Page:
Dear Lord, Thank you that you hear my prayers when my life feels like it is too much, and I am desperate for solutions. I pray you would help me to hold onto you in faith. Cause me to stand on the truth of who I know you to be; a good, faithful and loving Father. Thank you that you always have my best in mind. In Jesus’ name, Amen.

*For further reflection, listen to Jeremiah 31 today.

  1. Jeremiah 39

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Enjoy further insights with Ashley Morgan Jackson in our interview with her here.

People’s experience of you is not who you are.

Many people think comparison causes insecurity, which is why many self-help and self-esteem books try to use positive affirmations to help you stop comparing yourself with others. But affirmations don’t work long-term because they don’t address the root of the problem.

Comparison does not cause insecurity; comparison results from insecurity.

Insecurity causes comparison because when our identity is secured to the unstable, ever-changing opinions of others, we think the only way to increase our value is to become whatever they think we should be.

  • Your mother says, “Your sister always does so well in math. Why are you struggling?” You respond by setting your sister’s performance in math as the benchmark for academic success.
  • Your friend says, “Maybe more squats will make your legs more toned like Barbara’s.” You respond by setting Barbara’s muscular legs as the benchmark for fitness success.
  • Your husband says, “Your mother takes such great care of your father. She irons his clothes and always has a hot meal ready.” You respond by setting your mother as the benchmark for being a good wife.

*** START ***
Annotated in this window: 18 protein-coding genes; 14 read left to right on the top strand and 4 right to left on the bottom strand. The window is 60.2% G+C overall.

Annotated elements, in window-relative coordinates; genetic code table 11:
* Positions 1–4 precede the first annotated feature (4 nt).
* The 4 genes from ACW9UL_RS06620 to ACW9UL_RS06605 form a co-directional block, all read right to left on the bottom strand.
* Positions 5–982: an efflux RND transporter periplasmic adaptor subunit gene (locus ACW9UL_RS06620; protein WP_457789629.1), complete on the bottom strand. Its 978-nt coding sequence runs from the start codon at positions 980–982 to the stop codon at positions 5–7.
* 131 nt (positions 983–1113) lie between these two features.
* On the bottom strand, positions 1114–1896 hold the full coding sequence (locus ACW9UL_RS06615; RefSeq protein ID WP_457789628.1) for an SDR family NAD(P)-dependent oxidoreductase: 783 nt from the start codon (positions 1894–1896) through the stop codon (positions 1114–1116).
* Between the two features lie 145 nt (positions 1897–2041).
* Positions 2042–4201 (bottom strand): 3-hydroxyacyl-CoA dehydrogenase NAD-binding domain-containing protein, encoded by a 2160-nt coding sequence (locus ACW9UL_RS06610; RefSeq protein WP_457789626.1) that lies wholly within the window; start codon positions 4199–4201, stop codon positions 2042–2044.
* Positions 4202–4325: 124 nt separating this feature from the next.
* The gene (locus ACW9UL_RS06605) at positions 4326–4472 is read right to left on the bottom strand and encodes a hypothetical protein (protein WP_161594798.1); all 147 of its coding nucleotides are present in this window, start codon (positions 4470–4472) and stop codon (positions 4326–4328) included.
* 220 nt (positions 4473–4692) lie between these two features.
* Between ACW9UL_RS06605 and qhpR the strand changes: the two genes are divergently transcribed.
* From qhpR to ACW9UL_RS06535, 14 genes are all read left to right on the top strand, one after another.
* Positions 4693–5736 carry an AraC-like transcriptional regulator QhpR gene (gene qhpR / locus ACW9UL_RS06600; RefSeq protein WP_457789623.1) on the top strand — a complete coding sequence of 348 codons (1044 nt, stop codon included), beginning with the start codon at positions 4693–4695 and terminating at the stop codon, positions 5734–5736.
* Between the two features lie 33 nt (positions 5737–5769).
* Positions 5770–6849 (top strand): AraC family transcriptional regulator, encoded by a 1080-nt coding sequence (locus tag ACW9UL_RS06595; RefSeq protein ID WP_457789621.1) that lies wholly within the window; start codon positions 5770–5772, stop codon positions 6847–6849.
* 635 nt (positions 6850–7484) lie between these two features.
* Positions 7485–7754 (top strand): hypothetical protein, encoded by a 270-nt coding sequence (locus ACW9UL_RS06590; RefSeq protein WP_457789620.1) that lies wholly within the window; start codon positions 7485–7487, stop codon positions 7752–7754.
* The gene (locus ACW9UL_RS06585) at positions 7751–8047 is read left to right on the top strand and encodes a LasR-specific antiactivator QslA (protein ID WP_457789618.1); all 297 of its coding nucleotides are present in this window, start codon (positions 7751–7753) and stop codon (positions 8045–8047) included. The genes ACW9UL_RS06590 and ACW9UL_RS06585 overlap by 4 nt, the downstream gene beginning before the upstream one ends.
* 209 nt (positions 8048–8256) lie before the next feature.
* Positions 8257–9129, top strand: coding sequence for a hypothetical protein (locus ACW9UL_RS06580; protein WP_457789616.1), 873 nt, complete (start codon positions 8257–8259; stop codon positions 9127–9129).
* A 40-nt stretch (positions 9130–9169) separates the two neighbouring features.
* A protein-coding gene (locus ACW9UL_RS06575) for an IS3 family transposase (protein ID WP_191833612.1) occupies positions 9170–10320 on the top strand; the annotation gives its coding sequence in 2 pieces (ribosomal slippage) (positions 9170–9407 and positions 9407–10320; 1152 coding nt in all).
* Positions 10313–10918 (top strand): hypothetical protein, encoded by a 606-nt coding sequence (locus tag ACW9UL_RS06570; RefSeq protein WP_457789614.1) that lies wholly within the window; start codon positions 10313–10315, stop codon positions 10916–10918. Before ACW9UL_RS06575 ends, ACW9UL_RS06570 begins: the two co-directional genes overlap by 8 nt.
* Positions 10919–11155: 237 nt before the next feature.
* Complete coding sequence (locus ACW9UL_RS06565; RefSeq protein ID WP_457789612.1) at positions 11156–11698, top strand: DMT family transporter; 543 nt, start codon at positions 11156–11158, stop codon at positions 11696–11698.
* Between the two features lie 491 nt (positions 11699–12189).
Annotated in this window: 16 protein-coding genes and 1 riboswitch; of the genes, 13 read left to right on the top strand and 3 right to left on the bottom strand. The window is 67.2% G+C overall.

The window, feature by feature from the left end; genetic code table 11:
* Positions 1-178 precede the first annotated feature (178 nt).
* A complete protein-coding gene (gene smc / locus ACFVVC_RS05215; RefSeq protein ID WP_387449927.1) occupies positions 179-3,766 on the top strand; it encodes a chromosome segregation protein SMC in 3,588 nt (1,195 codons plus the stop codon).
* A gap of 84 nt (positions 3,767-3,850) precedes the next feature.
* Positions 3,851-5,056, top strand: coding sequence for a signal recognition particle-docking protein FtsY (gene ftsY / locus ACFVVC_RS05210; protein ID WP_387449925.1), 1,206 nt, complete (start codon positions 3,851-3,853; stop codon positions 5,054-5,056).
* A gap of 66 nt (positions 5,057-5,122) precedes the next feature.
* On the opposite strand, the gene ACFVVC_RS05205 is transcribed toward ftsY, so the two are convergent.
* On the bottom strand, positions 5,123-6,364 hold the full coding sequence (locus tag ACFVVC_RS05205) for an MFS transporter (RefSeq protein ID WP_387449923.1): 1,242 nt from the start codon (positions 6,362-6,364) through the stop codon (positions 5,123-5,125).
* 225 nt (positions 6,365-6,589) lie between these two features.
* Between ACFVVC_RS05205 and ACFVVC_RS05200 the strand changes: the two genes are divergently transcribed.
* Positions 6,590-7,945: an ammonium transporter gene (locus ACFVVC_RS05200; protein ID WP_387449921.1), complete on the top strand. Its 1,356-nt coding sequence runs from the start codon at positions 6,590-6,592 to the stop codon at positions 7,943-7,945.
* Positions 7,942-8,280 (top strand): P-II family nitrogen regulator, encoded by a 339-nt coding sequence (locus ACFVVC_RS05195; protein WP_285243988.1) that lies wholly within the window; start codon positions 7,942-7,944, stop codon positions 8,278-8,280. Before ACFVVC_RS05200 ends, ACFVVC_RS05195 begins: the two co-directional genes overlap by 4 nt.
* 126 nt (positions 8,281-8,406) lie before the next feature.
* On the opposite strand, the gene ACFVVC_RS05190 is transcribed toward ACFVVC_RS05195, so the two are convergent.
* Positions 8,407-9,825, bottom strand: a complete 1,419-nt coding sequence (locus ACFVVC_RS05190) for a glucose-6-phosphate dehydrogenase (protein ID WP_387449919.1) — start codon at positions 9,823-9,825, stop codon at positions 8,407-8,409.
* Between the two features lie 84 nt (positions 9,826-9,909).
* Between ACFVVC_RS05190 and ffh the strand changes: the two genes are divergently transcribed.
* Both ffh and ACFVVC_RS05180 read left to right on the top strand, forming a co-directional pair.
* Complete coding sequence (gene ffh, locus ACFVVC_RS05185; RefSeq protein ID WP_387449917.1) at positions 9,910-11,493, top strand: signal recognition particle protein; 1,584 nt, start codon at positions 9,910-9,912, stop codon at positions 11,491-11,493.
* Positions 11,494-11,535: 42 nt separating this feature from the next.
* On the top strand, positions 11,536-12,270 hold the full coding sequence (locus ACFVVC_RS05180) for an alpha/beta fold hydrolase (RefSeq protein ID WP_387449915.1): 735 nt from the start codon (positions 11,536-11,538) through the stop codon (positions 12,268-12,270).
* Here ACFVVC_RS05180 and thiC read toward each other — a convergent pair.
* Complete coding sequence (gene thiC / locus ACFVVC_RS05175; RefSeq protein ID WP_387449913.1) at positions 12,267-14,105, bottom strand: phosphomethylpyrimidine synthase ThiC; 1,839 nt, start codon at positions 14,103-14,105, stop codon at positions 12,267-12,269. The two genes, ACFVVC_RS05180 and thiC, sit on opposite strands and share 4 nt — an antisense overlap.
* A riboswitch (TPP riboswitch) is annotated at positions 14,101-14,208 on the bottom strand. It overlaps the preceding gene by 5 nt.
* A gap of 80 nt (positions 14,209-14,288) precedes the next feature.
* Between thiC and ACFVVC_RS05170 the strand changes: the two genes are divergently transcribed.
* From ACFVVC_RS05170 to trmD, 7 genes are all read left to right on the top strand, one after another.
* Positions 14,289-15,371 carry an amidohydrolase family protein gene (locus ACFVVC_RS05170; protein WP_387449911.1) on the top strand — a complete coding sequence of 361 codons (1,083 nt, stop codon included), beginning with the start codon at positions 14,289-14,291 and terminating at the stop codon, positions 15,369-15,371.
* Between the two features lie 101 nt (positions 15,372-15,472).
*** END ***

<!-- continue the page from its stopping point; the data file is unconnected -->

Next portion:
You begin to secure aspects of your identity based on the good things people say about others and then measure how far you are from their standard.

To please your mother, friend, husband, and manager, you give their voices credibility in your heart. You believe what they say and compare yourself to the ideal person in hopes of being more like them.

God, on the other hand, says this:

  • [You are] fearfully and wonderfully made. (Psalm 139:14)
  • Before I formed you in the womb I knew you, before you were born I set you apart. (Jeremiah 1:5)
  • People look at the outward appearance, but the Lord looks at the heart. (1 Samuel 16:7)

God says all this without the qualifier of comparison, which raises the question, “Which voice will we believe?”

The voices of other human beings or the voice of God?

Insecurity emerges when we believe the voices that diminish our value in comparison to others. Security and insecurity both begin with the voice we choose to believe.

The voice we believe becomes the voice we obey—whether people’s voice or God’s voice—and the voice to which we ultimately secure our identity.

*For further reflection, listen to Psalm 139 today.

  1. Psalm 139

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Taken from Killing Comparison by Nona Jones. Copyright © September 27, 2022 by Nona Jones. Used by permission of Zondervan.com.

The song “New Wine” begins

“In the crushing…In the pressing…You are making new wine.”